THE NEXT BIG THING
I was tagged by David Blackdene, author of "Don't Look Back" (www.davidblackdene.com/) in a blogging chain called The Next Big Thing. Below are my answers to the ten questions in the chain. I tagged Lisa Halpin, author of "Someone Else Not Me" (www.anovelsuggestion.weebly.com) and Eileen Sharp, author of "Certainty" (www.eileensharp.com). All these authors have sample chapters available at authonomy.com.
1. What is the working title of your book?
2. Where did the idea for the book come from?
My best friend from college showed me a quilt she made from all sort of haphazardly cut pieces of different cloth, but when they were connected it was just beautiful. When I decided to write about piecing together a “family” from relationships with people you weren’t necessarily related to, the analogy fit.
3. What genre does it fall under?
I like to call it Southern Chick Lit. I didn’t set out to write the Great American Novel, but I did have a story to tell. I hoped it would be a book women would want to pick up and read. And being a southern girl, I definitely have that sensibility.
4. What actors would you choose to play your characters in a movie rendition?
I would choose Dakota Johnson for the younger sister, Harper. She’s the daughter of Melanie Griffith and Don Johnson. I think she has the perfect mixture of sweetness and sexiness. For the older sister McCall, I would pick Ann Hathaway. And for the love interest Andrew, I’d want someone women would fall for, but I wouldn’t want him to be movie idol perfect. I’d want him to be Southern and more accessible, like a younger Josh Lucas. In my mind I’m seeing Don Jeanes. He’s the guy that was in the Budweiser Brotherhood Super Bowl commercial about raising a Clydesdale horse.
5. What is the one-sentence synopsis of your book?
Two estranged sisters’ lives are again entwined when their grandmother dies, leaving them a Southern Victorian mansion and the chance to change their futures.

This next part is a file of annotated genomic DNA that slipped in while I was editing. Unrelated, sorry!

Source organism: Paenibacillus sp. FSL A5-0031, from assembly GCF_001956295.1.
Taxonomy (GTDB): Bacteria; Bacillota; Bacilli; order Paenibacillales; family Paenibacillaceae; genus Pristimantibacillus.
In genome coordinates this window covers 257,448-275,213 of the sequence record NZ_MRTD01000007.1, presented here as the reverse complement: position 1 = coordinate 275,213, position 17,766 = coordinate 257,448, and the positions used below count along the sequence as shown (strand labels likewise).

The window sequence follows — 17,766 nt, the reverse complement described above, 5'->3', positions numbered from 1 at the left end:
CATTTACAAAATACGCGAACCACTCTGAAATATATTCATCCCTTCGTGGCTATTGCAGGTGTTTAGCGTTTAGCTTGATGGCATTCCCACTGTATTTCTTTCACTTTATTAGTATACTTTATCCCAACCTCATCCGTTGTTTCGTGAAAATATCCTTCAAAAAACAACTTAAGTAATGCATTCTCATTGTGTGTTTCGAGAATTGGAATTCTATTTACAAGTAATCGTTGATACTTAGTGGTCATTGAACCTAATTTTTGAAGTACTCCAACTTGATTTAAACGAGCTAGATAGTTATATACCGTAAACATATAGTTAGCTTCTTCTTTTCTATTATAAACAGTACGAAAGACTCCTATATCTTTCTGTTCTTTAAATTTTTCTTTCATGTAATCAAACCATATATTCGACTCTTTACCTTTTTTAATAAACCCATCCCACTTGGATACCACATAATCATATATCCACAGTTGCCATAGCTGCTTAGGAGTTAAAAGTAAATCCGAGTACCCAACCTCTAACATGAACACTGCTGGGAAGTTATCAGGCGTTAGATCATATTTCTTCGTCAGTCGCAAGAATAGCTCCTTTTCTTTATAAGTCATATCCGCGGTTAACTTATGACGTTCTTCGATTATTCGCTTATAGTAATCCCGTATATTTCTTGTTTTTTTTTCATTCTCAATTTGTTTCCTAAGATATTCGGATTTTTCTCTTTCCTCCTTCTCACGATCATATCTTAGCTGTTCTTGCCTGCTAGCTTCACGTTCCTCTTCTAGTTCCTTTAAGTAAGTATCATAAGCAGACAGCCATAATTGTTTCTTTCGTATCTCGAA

6. Will your book be self-published or be represented by an agency?
I’m not currently published. I’m still in the editing and query process. I’ve only sent out three queries thus far. One agency asked for my entire manuscript. In the end, I wasn't right for them, but it was nice to be asked. I’m going to try for the traditional route, but failing that, self-publishing would be an option.
7. How long did it take you to write the first draft of the manuscript?
Funny story. I wrote the first 15,000 words when I was pregnant with my first child. Then I put it away for 18 years. I was inspired when I saw my husband writing a book, so I dusted it off and finished the 70,000 word manuscript in three months over the summer. Just to prove I could do it, I also signed up for NaNoWriMo this year and wrote 50,000 words of a second novel in 30 days.
8. What other books would you compare this story to within your genre?
My hero is Mary Kay Andrews (her pen name). I actually know her through some mutual friends. I’ve read of her books and thought, “I wonder if I could do that?” I’d like to think I could throw Emily Griffin’s books into that mix as well.
9. Who or what inspired you to write this book?
I’m the oldest of five kids. My sister, Debbie was not quite a year younger than me. When I was 13 we were taken from our parents and became wards of the State. Debbie and I were like oil and water and were estranged for quite a few years. With age came wisdom and we worked on building a relationship. Sadly, she passed away from lung cancer about four years ago (I kept a blog during her final months: http://www.onemorecrappything.blogspot.com/). Before she died, she gave me a newspaper clipping showing a man she said was my father. He was not the man I grew up thinking was my father. This idea of two estranged sisters being forced to confront their relationship interested me. Throw in the fact that they may have different fathers, and I thought that could be worth pursuing.
10. What else about the book might pique the reader’s interest?
Besides its southern sensibility. I think there are some interesting characters people will come to love. I tried to weave in the relationships Harper forges as she makes her “quilt”, with the mystery of her father’s death.
I tagged Lisa Halpin, author of "Someone Else Not Me" (www.anovelsuggestion.
weebly.com), Eileen Sharp, author of "Certainty" (www.eileensharp.com) and Laura Dzubay, author of "Life According to the Dead". All these authors have sample chapters available at authonomy.com.